In other words, as the economy recovers from its recent short-run difficulties, the manufacturing sector will share in the increased prosperity. But these short-run developments are overlaying long-run trends that have, over the past half-century, reduced manufacturing.s share of total income and employment. These trends may well continue over the coming decades. Let me therefore turn to these long-term trends and the best way to respond to them.

Rapid Productivity Growth in Manufacturing

When economists talk about the long run, they mean the time horizon that captures the advance of living standards from generation to generation. The single most salient fact about the long-run performance of the U.S. economy is strong growth in productivity. Strong productivity growth has been the dominant long-run trend affecting manufacturing.

From 1950 to 2000, output per hour of work increased by about 2 percent per year in the nonfarm business sector. Compounded over many years, this means that each hour of work now produces about three times as much real value as it did a half-century ago. This rapid growth in productivity has led to higher real wages and living standards for American families.

Over the same period, manufacturing productivity has increased even more rapidly--at an average annual rate of 2.8 percent. As a result, an hour of work in manufacturing produced four times as much in 2000 as it did in 1950. The disparity between manufacturing and the overall economy is even larger recently. From 1990 to 2002, manufacturing productivity grew at 3.9 percent per year compared to 2.3 percent for nonfarm business overall.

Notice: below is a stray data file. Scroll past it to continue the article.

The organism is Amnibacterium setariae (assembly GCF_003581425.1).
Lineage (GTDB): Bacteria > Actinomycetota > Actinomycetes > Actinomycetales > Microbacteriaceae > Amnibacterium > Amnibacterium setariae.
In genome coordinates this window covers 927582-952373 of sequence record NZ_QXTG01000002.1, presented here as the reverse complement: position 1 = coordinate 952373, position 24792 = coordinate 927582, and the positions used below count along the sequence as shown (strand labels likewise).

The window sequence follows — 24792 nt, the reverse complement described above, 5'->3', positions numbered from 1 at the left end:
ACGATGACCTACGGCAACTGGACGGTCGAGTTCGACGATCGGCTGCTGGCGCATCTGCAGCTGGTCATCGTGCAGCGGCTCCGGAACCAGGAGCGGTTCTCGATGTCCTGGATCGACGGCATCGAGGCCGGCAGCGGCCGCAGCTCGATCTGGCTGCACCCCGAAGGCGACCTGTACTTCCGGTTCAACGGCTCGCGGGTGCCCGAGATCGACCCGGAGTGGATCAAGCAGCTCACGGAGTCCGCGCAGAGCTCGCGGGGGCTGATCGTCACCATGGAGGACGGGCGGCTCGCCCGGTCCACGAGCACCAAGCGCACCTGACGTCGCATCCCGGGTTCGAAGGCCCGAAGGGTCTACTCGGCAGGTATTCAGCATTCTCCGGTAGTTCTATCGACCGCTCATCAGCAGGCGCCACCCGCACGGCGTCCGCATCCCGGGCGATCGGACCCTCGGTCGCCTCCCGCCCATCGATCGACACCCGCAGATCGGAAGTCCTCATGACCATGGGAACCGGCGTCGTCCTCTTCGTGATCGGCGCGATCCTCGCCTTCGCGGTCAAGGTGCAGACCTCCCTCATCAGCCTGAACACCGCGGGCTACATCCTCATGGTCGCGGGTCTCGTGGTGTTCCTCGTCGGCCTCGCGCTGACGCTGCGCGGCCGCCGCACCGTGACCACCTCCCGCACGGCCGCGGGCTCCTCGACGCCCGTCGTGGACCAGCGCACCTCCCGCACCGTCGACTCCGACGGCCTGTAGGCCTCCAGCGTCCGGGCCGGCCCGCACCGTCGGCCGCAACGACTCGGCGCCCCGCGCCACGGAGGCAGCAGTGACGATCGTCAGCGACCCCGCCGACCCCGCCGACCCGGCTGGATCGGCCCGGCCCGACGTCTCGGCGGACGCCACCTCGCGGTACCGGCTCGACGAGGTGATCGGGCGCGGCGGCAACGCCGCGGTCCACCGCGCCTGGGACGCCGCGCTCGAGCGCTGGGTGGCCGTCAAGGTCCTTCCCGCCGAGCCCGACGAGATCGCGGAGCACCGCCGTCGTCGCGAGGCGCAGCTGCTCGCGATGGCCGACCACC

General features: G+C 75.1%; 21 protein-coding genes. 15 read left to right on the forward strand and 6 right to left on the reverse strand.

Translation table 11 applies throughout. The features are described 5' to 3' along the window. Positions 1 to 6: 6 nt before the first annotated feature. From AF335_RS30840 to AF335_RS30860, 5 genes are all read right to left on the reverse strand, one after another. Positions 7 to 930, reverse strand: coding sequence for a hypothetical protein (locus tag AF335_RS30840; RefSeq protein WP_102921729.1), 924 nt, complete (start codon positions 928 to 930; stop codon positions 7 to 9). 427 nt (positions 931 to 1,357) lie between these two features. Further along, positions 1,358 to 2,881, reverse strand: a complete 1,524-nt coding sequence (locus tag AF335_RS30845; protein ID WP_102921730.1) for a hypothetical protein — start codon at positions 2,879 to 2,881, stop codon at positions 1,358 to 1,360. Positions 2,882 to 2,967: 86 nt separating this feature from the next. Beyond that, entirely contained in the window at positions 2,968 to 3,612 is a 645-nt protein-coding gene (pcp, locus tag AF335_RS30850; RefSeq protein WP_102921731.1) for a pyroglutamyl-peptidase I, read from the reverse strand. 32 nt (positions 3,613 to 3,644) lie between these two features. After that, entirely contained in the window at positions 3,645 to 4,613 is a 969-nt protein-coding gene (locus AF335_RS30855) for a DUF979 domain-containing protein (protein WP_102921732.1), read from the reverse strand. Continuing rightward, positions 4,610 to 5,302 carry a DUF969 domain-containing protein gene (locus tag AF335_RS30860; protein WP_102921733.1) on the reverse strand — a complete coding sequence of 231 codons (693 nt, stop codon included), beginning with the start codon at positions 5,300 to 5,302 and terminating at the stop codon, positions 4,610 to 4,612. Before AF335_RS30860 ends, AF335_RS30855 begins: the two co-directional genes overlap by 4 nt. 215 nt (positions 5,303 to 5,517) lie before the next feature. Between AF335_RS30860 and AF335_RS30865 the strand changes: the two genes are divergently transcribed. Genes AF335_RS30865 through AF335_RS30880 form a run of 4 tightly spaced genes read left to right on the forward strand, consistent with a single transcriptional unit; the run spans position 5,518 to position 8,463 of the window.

When a good is made with a more productive technology, the costs of production decline, and its price tends to fall. Because of the relatively fast productivity growth in manufacturing, manufactured goods have steadily become cheaper relative to services over time. We have all witnessed the incredible declines in the prices of computers, DVD players, and other electronic equipment. More generally, the price of durable goods, adjusted for overall inflation, has fallen by about two-thirds over the past half-century.

By contrast, consider a typical service, such as a haircut. It still takes a barber with a pair of scissors twenty minutes to cut your hair. There has been no significant productivity growth in haircutting for quite some time. For the barber to be compensated for the value of his time, haircut prices need to keep rising with the level of wages in the economy.